The biggest companies in the world make their brands more attractive and understandable by using brand archetypes to inform their brand identity.

Have you ever been instinctively drawn to a brand, without really knowing why? Turns out there’s science behind it. You might remember a campaign after 10 or 20 years: not because you rushed out to “buy”, but because the whole experience made you laugh, relate, cry, think. We remember a brand because of how it makes us feel.

What are brand archetypes?

Archetypes help us to understand the intrinsic meaning of product categories and consequently help marketers create enduring brand identity that can establish market dominance, evoke and deliver meaning to customers, and inspire customer loyalty. – Carol Pearson & Margaret Mark, The Hero and the Outlaw

The concept of the archetype has its roots in psychology and storytelling.

Appealing to the subconscious, archetypes bypass the intellectual mind and produce a feeling that lingers, organically leading the consumer to feel a sense of loyalty.

In doing this, they’re a kind of bridge that can connect the conscious and subconscious.

Here are the famous people who developed this concept originally:

  • Sigmond Freud’s theory of psychoanalysis introduced the concept of the subconscious mind. His work suggests that behaviors are influenced by our innermost thoughts.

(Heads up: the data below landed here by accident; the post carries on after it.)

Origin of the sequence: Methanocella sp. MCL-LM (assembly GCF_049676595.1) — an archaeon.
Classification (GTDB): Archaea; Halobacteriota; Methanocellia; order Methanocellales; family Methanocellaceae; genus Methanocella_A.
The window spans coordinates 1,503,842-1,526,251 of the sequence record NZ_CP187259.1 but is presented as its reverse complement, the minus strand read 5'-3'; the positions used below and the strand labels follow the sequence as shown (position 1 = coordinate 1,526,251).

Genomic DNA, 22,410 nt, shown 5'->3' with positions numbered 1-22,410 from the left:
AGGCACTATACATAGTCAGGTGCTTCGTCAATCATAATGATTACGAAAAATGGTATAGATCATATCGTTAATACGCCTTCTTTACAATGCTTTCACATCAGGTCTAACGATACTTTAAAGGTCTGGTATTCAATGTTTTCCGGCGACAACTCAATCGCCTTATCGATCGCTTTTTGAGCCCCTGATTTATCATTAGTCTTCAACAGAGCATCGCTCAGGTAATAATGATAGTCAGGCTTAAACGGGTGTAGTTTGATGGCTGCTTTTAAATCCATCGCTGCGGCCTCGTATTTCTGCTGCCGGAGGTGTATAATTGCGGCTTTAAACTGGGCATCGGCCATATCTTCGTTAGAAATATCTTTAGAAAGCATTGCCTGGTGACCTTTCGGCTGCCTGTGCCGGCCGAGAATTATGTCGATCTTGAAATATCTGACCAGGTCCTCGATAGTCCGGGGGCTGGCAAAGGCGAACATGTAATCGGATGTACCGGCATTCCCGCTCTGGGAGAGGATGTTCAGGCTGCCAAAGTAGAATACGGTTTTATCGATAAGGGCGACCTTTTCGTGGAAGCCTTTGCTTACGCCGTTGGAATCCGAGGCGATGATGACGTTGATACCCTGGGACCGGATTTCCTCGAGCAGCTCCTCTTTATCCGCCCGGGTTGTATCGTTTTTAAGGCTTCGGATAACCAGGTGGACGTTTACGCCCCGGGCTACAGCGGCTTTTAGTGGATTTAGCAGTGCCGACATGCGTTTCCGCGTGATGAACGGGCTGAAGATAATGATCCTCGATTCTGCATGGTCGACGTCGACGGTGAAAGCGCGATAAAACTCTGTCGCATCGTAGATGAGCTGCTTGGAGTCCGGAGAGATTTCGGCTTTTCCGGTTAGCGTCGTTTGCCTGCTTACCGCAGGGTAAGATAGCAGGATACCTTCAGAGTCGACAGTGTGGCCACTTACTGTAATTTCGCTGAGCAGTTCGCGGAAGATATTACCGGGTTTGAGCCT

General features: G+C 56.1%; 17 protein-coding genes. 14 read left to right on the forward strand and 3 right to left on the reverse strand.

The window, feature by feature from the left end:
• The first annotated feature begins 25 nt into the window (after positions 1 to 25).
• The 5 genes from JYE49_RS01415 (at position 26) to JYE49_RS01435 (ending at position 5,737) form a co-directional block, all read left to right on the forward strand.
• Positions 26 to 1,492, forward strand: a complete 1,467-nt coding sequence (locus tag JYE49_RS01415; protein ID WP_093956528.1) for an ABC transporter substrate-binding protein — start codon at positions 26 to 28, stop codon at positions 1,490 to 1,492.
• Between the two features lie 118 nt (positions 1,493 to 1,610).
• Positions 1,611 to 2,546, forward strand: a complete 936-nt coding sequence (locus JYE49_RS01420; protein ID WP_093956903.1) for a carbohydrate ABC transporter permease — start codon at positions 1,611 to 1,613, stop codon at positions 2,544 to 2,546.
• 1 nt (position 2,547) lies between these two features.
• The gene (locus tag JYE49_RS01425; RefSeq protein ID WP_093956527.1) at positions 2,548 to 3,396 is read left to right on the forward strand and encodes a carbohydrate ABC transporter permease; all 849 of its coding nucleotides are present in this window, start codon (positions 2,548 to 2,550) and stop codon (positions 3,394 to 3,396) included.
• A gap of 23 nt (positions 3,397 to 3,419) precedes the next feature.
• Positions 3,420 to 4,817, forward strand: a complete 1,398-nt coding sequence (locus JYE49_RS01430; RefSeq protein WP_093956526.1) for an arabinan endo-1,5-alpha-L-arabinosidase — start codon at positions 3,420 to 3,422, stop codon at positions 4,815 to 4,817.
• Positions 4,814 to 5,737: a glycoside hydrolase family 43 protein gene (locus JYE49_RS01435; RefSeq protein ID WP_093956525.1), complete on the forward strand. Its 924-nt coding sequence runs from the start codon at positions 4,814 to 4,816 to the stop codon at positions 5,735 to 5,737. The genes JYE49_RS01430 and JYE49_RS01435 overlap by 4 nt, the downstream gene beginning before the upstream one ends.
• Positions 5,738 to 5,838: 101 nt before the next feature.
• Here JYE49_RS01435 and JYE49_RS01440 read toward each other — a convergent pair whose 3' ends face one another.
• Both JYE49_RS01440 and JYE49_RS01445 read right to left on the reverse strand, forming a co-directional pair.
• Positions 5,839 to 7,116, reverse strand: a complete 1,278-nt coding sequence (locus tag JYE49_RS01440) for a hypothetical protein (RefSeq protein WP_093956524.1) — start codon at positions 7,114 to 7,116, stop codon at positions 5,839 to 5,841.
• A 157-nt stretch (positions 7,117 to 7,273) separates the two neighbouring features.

• Carl Jung advanced Freud’s concept into the collective subconscious, where shared experiences reside. His work suggests the idea of universal archetypes.
  • Joseph Campbell integrated human experience through mythology. His work points to a universal journey we use as a metaphor for storytelling.

Brands based in archetypes are “felt” because they somehow manage to get into our minds and hearts and stay there.

Why are brand archetypes such powerful tools?

Like psychologists and storytellers, in branding we study human nature, asking core questions like:

  • What messages will reach them?
  • How do people think?
  • What resonates?
  • What moves them to take action?

Although great branding is expressed through things like ad copy, logos, and jingles— the magic really lies in a carefully crafted strategy that paves the path to simple, bold, and consistent messaging. Brand archetypes provide a reliable framework for instilling meaningful concepts that are universally understood.

1. Archetypes Prevent Brand Inconsistencies

When it comes to branding, attitude and personality are more powerful than product information. Building a strong brand relies on strong opinions that resonate with your targeted audiences. Your brand identity must be confident and non-apologetic, because brands take stands.

Aligning with a brand archetype helps ensure that you have a:

  • Consistent tone in your marketing activities